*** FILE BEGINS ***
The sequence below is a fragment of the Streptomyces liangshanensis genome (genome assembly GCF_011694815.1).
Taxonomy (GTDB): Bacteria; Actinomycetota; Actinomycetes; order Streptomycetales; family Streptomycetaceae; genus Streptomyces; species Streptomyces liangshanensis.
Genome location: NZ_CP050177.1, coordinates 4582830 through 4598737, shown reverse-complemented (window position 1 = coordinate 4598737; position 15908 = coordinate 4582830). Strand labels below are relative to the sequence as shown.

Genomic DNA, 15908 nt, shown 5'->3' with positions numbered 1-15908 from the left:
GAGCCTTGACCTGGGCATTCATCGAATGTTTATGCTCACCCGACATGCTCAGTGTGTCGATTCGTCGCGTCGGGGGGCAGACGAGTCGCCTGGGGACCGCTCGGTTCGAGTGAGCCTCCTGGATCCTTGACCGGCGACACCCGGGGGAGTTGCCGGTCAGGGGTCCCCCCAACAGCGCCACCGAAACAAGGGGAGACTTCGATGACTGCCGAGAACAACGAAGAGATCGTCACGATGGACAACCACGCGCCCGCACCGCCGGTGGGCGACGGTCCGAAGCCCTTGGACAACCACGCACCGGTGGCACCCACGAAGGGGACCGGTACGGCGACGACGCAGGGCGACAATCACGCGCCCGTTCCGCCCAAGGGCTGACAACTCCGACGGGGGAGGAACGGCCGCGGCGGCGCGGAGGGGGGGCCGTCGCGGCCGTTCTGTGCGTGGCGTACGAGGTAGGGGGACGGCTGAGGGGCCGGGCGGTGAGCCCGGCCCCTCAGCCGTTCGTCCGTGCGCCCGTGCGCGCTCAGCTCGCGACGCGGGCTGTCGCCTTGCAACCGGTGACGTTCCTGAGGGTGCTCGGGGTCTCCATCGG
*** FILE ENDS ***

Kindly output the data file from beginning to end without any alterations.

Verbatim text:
The sequence below is a fragment of the Streptomyces liangshanensis genome (genome assembly GCF_011694815.1).
Taxonomy (GTDB): Bacteria; Actinomycetota; Actinomycetes; order Streptomycetales; family Streptomycetaceae; genus Streptomyces; species Streptomyces liangshanensis.
Genome location: NZ_CP050177.1, coordinates 4582830 through 4598737, shown reverse-complemented (window position 1 = coordinate 4598737; position 15908 = coordinate 4582830). Strand labels below are relative to the sequence as shown.

Genomic DNA, 15908 nt, shown 5'->3' with positions numbered 1-15908 from the left:
GAGCCTTGACCTGGGCATTCATCGAATGTTTATGCTCACCCGACATGCTCAGTGTGTCGATTCGTCGCGTCGGGGGGCAGACGAGTCGCCTGGGGACCGCTCGGTTCGAGTGAGCCTCCTGGATCCTTGACCGGCGACACCCGGGGGAGTTGCCGGTCAGGGGTCCCCCCAACAGCGCCACCGAAACAAGGGGAGACTTCGATGACTGCCGAGAACAACGAAGAGATCGTCACGATGGACAACCACGCGCCCGCACCGCCGGTGGGCGACGGTCCGAAGCCCTTGGACAACCACGCACCGGTGGCACCCACGAAGGGGACCGGTACGGCGACGACGCAGGGCGACAATCACGCGCCCGTTCCGCCCAAGGGCTGACAACTCCGACGGGGGAGGAACGGCCGCGGCGGCGCGGAGGGGGGGCCGTCGCGGCCGTTCTGTGCGTGGCGTACGAGGTAGGGGGACGGCTGAGGGGCCGGGCGGTGAGCCCGGCCCCTCAGCCGTTCGTCCGTGCGCCCGTGCGCGCTCAGCTCGCGACGCGGGCTGTCGCCTTGCAACCGGTGACGTTCCTGAGGGTGCTCGGGGTCTCCATCGG